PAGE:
Giant firecrackers, paper horns, round fruits on the dining table usher in New Year’s Eve

December 31, 2009 11:40 pm 

MANILA, Dec. 31 – Filipino families joined the world in welcoming New Year late Thursday as giant firecrackers of all shapes and forms roared into the air with a million multi-colored lights blazing across the sky.

With bursts of firecracker explosions and colors like a kaleidoscope ripping and crossing borders and hemispheres in different time zones, world leaders bowed their heads in prayer to continue searching for an end to frosty relations among some nations, thwarting the universal quest for peace amid the specter of nuclear power supremacy and global terrorism.

In Manila, thousands of promenaders gathered at the Rizal Park to watch the fireworks display starting at 6 p.m. Many brought their families with them and sat on the grounds for a picnic.

At the Mall of Asia (MOA) in Pasay City, shoppers were also treated to fireworks display Thursday evening.

Over in Quezon City, a physician celebrated New Year’s Eve by playing the “Auld Lang Syne” on his clarinet and saxophone at their family residence in Del Monte District.

Dr. Jose Bulalacao, who holds clinic at the Sto. Domingo Shrine on Quezon Avenue, Quezon City, said this is his way of celebrating New Year’s Eve. “Play good music. It’s making noise safely,” he said.

Bulalacao’s dining table were laden with food for the Media Noche or midnight meal, and there is a basket of 12 different round fruits to symbolize prosperity in each of the coming year's 12 months.

He said Filipinos have many beliefs and traditions for every occasion, such as making use of round objects during the New Year celebration to bring good luck.

Bulalacao said he bought 13 different pieces of round fruits for her table on New Year’s Eve. He said it has always been their practice at home to prepare round fruits and place them in a basket.

Bulalacao said, adding that 13 is a lucky number for the Chinese people and the round shape signifies wealth.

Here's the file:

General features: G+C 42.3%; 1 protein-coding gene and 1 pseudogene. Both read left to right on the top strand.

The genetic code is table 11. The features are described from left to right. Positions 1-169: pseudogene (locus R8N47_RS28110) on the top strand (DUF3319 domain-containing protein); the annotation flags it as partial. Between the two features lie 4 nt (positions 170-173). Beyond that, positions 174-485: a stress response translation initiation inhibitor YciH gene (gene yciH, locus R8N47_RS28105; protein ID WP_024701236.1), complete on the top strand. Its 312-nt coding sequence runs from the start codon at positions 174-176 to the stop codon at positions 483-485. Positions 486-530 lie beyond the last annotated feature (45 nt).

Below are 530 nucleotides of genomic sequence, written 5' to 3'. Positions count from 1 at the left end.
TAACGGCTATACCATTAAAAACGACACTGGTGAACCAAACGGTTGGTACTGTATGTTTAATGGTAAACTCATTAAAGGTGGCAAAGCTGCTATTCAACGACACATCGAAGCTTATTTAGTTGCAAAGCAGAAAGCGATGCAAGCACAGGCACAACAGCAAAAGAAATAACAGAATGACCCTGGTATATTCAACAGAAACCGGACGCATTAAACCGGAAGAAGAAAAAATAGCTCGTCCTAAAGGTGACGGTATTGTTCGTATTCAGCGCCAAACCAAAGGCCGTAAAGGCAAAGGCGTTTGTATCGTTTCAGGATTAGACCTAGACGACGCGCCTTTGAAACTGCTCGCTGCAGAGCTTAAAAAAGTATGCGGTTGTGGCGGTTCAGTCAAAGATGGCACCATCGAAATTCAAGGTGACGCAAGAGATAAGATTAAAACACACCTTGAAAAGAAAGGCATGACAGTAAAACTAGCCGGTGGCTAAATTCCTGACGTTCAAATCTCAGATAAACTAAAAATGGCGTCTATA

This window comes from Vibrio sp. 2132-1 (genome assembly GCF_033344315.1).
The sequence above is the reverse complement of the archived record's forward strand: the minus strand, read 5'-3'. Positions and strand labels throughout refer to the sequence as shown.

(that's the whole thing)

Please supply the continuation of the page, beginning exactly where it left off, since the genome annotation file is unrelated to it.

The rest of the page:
He recalls that his mother also used to prepare round dishes and would also have her dress up in polka-dotted clothes.

For his fruit basket, Mancao had selected orange, apple, pineapple, watermelon, kiwi, grapes, guava, lemon, papaya, chickos, kiat-kiat, lanzones, and pear.

“I really believe in this tradition especially the fruits, because there was one time that I was not able to prepare any fruits for New Year, and the whole year was bad for me with many bad things happening to my family,” Bulalacao said.

Bulalacao said that Chinese people usually celebrate a separate New Year as they follow the lunar calendar with the new year for 2010 falling on February 14, which is incidentally Valentine’s Day.

Aside from preparing round foods and items, tossing coins is also believed to bring good luck especially with finances.

Firecrackers are also believed to drive away evil spirits. People who do not want to use firecrackers because of the risks can use car horns or kettles instead.

It is also believed that eating 12 grapes at midnight would bring you more luck and good health the whole year round.

The whole family should also be inside their homes and celebrate the coming of a new year together, which, according to Bulalacao helps strengthen family bonds.

Nowadays, though, many families like to go out and celebrate somewhere like in hotels where they can watch the fireworks.

But most Filipinos lighted their own fireworks, but public new year parties abroad like in New York City and Sydney, Australia, are also available to the people and are often very well attended.

2010 is the Year of the Metal Tiger in the Chinese calendar. Tiger years are expected to be a time of great upheavals and big changes. (PNA)

DCT/JCA

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